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C HAPTER 16: P OLITICS & R EFORM 1877-1896. S ECTION 1: S TALEMATE IN W ASHINGTON Rutherford B. Hayes is in office in 1877 Tried to make some reforms.

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Presentation on theme: "C HAPTER 16: P OLITICS & R EFORM 1877-1896. S ECTION 1: S TALEMATE IN W ASHINGTON Rutherford B. Hayes is in office in 1877 Tried to make some reforms."— Presentation transcript:

1 C HAPTER 16: P OLITICS & R EFORM 1877-1896

2 S ECTION 1: S TALEMATE IN W ASHINGTON Rutherford B. Hayes is in office in 1877 Tried to make some reforms so that people got government jobs based on qualifications, not political connections. Sets up a political fight with the party bosses “stalwarts” vs. “halfbreeds” Hayes decides not to run again Election of 1880: James Garfield and Chester Arthur as his VP. This formed a mixed ticket…

3 President Rutherford B. Hayes was the first to attempt civil service reform to end patronage

4 F IGHT WITHIN THE REPUBLICAN PARTY “Stalwarts” vs. “Halfbreeds” Both factions of the Republican party Stalwarts are allied with the party bosses and political machines. Had also been angered by the party’s end of Reconstruction because it allowed the Democrats to regain the South, so they weren’t going to support Hayes for reelection. Halfbreeds were the reformers who had gained office under Hayes but were considered “wolves in sheep’s clothing” who were just in it for the jobs. Sets up a fight within the party going into the Election of 1880. James Garfield is nominated for president and Chester Arthur for VP and this is a “mixed ticket” of a “stalwart” and a “halfbreed”

5 Garfield is president after having won the election of 1880. His VP is Chester Arthur What happened to Garfield? Why? See p. 492 What was Guiteau’s motivation? What does this show about the power of the spoils system (patronage)? Why did Garfield’s assassin think his death was necessary? What does it mean that he says he’s a “Stalwart of stalwarts?” The response to Garfield’s death is the passage of the Pendleton Act by Congress. Created the Civil Service Commission Government jobs to be based on the merit system, not patronage.


7 C HANGES IN THE POLITICAL SYSTEM Where do the two parties get their support? Use the info on p. 493 to make a chart comparing and contrasting the Democrats and Republicans What were the traditional voting patterns? How did the system in the 1870s and 1880s give advantages to the parties? Which party benefitted in the House? In the Senate? See p. 493- 494 How does this impact presidential elections during this time period? See p. 494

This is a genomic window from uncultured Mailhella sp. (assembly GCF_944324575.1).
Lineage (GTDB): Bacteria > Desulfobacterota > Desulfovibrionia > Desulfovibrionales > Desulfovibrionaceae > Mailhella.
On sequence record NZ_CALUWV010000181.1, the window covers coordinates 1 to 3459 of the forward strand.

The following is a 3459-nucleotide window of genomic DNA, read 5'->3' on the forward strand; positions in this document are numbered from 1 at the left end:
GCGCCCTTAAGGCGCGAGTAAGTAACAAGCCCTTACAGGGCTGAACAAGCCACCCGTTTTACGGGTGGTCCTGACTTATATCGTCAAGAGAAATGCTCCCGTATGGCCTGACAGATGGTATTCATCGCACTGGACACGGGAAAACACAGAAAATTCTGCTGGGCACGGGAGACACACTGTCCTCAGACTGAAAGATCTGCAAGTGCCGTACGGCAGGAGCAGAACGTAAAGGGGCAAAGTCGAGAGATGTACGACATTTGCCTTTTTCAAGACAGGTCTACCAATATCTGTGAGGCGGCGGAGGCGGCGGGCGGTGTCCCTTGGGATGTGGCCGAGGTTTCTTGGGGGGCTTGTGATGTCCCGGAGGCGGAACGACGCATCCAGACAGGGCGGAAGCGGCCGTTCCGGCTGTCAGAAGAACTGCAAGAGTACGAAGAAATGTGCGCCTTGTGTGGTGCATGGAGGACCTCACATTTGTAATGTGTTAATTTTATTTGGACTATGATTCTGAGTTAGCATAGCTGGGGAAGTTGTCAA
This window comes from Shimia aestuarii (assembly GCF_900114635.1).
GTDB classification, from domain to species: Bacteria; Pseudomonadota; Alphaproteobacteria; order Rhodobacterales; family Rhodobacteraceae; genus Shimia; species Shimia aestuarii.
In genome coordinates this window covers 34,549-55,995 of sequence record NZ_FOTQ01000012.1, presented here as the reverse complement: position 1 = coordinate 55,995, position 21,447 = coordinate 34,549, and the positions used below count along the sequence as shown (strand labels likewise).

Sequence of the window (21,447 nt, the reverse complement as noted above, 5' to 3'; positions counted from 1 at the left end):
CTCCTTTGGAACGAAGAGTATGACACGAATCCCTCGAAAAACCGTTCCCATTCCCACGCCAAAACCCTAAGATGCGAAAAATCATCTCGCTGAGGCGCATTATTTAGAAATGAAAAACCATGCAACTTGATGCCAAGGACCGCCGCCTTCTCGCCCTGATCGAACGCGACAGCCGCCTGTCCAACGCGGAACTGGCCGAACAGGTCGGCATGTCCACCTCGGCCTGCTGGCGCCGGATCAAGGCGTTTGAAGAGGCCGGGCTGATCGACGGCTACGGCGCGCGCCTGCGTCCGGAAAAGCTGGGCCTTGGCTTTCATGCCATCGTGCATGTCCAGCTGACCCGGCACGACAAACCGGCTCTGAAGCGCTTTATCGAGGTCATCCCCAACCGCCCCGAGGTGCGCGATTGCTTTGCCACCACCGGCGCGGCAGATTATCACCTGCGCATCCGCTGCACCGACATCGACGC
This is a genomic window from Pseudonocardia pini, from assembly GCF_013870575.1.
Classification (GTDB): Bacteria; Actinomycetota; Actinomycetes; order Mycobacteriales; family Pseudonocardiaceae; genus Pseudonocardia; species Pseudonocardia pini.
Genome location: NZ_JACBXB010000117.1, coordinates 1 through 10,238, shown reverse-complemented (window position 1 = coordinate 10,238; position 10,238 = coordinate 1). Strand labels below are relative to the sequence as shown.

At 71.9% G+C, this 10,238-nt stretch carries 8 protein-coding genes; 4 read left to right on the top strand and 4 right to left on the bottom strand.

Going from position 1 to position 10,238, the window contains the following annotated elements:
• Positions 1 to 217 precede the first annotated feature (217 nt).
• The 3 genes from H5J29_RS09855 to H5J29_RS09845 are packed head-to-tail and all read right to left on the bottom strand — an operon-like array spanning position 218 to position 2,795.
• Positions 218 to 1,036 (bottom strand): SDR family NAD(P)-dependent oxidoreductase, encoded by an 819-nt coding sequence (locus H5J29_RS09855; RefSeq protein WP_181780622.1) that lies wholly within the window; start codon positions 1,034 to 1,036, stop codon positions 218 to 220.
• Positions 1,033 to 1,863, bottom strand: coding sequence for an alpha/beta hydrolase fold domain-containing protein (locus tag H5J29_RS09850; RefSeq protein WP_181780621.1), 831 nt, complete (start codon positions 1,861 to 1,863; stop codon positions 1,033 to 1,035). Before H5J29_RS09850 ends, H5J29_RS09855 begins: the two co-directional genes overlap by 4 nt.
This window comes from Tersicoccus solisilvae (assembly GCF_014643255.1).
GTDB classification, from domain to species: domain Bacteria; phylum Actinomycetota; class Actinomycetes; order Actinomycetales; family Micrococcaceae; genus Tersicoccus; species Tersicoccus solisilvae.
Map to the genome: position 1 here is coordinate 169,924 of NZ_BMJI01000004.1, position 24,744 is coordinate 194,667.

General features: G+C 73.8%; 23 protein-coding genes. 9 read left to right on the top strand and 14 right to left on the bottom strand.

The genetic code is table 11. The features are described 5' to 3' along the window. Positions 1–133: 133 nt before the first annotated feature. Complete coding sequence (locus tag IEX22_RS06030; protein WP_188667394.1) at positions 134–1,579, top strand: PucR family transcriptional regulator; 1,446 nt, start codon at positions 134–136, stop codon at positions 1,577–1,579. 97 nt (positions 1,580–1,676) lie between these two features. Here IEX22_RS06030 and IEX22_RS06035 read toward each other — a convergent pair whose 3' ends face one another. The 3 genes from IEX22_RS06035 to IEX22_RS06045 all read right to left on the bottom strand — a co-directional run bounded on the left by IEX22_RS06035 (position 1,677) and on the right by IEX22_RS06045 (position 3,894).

8 E LECTION OF 1884: E NTER THE M UGWUMPS The candidates: Grover Cleveland,(D) governor of NY Major policy position was his stance against Tammany Hall James G. Blaine (R), former House member and party leader in Maine. Focused on personal morals of the candidates since political corruption was the key issue in the campaign Was Blaine hiding his involvement with the Credit Moblier scandal when he was in the House? Some Republicans have doubts so they split off to nominate their own candidate. Called the Mugwumps, Algonquin for “great chiefs”

9 C LEVELAND ’ S ADMINISTRATION Wins a very close election “This dreadful…office-seeking hangs over me and surrounds me, and makes me feel like resigning” 1 st Democrat in office since before the Civil War, so lots of people expected political favors Main focus is economic issues Labor unrest such as the Haymarket Riot Americans’ distrust of big business (ex. rebates) Supreme Court forces federal attention to the issue in the Wabash case. Congress responds to the decision by passing the Interstate Commerce Act, which creates the Interstate Commerce Commission This was Congress’ 1 st law aimed at regulating interstate commerce. In practice, this was very difficult to enforce because it relied on court rulings

10 C LEVELAND ’ S ADMINISTRATION CONTINUED Economic issues continued: Tariffs are back! Do we still need to protect weak/emerging industries? Or are prices artificially high and so it’s harder to compete? Trade war? Who would benefit the most from high tariffs? This becomes the key issue in the election of 1888

11 E LECTION OF 1888 Republicans hope to regain the White House, so they nominate Benjamin Harrison Campaign contributions pour in from industrialists Focus is on high tariffs Grover Cleveland is running for re-election and says he’ll lower tariffs. Popular vote and electoral vote are split: Harrison lost the popular vote to Cleveland, but won in the electoral college.